Monday, August 06, 2012

Benny Moore (World War II Veteran)

"Remembering the Face of Sacrifice"

By Shannon White, Editor, The Caswell Messenger

Yanceyville resident Benny Moore shared his memories of combat with a reverent crowd at Monday's Memorial Day Service held in the Veteran's Memorial Garden and Walkway at the Historic Courthouse.

May 30, 2007 - 12:53:08 am CDT

Benny Moore never talked about the horrors of war when he first came home from combat in World War II. Now, after carrying those memories with him for more than 60 years, he is beginning to share them, hopeful that somehow it will allow others to better understand the sacrifices made by so many. "I want people to know the truth about things," Moore said after speaking at a Memorial Day service Monday evening. "It's real with real people with families and a lot of them never came home." Like many veterans, Moore is haunted by visions of things most of us have only seen portrayed on television or in the movies.

Joining the Army in 1943 at the age of 18, Moore was quickly sent through training, assigned to the 29th Infantry Division and loaded onto a ship to spend 14 days at sea en route to Europe, where he and his fellow soldiers would be forced to grow up quickly. "Some things happen I'll never understand," he told the reverent crowd Monday. "And some things I'll never forget." Moore's 29th Infantry Division landed on Normandy just after the beach had been taken in one of the bloodiest battles of the war. They were the first replacements sent in after the invasion, charged with replacing those soldiers who'd lost their lives in taking the beach and continuing the advance into France. It was not long before young Moore, who had entered the Army with little or no responsibilities, found himself charged with the ultimate task.

"It's an awful responsibility to be in the Army with 12 men under you and I was just a kid myself," Moore said quietly after Monday's service. With a far away look in his eyes, he recalled battles that were fought, comrades that had fallen and spoke of the nagging guilt that stays with a soldier for decades as they question every decision made, wondering if somehow they could have done something different to save the boys they fought beside.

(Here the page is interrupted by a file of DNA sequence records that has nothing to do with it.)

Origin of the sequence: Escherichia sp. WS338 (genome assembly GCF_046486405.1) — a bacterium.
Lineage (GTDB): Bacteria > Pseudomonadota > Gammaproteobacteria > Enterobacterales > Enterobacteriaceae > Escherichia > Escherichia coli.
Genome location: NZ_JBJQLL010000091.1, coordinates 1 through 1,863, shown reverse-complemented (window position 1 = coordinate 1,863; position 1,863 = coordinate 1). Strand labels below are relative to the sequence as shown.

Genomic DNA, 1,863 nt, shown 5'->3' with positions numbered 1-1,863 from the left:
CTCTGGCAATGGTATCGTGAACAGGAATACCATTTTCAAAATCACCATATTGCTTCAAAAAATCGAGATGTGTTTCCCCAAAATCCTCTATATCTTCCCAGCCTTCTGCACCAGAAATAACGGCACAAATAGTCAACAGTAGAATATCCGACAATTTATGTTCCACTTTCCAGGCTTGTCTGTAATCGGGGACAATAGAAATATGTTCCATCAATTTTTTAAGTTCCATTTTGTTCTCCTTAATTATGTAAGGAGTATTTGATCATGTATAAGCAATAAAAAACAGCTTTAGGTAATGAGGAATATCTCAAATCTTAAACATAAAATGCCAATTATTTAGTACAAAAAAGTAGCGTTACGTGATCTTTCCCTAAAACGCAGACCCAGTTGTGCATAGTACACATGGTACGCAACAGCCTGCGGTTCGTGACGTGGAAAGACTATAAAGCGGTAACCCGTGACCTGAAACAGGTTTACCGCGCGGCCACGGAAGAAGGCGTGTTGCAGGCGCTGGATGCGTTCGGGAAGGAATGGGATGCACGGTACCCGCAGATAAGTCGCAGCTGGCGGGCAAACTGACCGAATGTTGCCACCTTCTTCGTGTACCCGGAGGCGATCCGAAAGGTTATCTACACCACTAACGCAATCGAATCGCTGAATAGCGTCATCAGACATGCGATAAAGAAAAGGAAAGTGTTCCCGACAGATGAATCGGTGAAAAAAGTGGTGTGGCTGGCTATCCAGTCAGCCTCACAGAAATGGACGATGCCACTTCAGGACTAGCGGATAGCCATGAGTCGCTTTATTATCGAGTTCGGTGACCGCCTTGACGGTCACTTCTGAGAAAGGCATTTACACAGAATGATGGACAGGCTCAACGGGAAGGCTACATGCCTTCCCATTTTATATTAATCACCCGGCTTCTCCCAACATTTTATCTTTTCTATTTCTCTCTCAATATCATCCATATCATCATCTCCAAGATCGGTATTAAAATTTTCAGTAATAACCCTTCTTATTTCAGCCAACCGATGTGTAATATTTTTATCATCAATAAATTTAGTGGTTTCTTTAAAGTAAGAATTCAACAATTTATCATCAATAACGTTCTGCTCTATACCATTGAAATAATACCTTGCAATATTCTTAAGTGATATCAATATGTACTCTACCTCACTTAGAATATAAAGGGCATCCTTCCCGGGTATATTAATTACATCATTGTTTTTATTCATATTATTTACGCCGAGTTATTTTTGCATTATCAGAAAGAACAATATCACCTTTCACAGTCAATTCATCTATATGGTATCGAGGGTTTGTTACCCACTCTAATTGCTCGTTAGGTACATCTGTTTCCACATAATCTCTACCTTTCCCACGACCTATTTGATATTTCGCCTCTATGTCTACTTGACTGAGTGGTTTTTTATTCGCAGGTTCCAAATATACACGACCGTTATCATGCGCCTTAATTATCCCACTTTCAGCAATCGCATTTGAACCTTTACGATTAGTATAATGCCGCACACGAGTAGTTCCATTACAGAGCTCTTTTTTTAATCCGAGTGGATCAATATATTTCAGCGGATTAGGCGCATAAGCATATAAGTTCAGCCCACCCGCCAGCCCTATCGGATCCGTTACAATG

"In combat, you might be a squad leader, but you don't put yourself above anyone else," Moore said. "You're all the same, you're all scared and you're all just trying to stay alive."

After more than 60 years, their names do not spring quickly to mind, but their faces and their stories have become a part of Moore. The face of one boy in particular will always haunt him. "I never even knew his full name," Moore said of a boy from Ohio, with a wife and baby girl back home, who once shared a foxhole with him. "We'd lost most of our platoon and had a bunch of replacements in and hadn't really gotten to know everybody yet."

Moore recalled the sound of the incoming shell and how the two soldiers had dropped to their knees. However it was not the sound of the shell that still echoes in his mind but the sound of the blood pouring from the Ohio boy's neck where he was hit by shrapnel. "He never made a sound, never a groan or a word, but the blood, it sounded just like somebody was pouring water out of a bucket," Moore confided sadly. "I will always regret not knowing that boy's full name so that maybe I could have gotten in touch with his family so I could have told them what happened."

Wounded once in St. Lo, France, Moore was finally taken out of combat after being wounded while trying to take Brese, France. Ironically, years earlier in World War I, his father had landed and fought in that same town. It would be 1947 before Moore had enough service points to come home, where he married Virginia Everett and settled in her hometown of Caswell County where he would work for 32 years at WW Grocery. He will tell you it was God who brought him through those years and that he has tried to lead a good Christian life since. He will also tell you that it is God who allowed him to be wounded and removed from combat before he became one of the soldiers who suffered and froze in the Battle of the Bulge.

Moore is proud of his service to his country although he is too humble to ever consider himself a hero. For six decades he has carried the physical and emotional scars of war - scars that will forever remain with him. Moore's service to his country is not yet over, although now he fights his battles on the homefront. An active member of the local VFW Post 7316, Moore works with his fellow veterans to advocate support for the troops currently serving as well as veterans of past wars and perhaps more importantly, he works to ensure that their sacrifices will be remembered even if their names are not.

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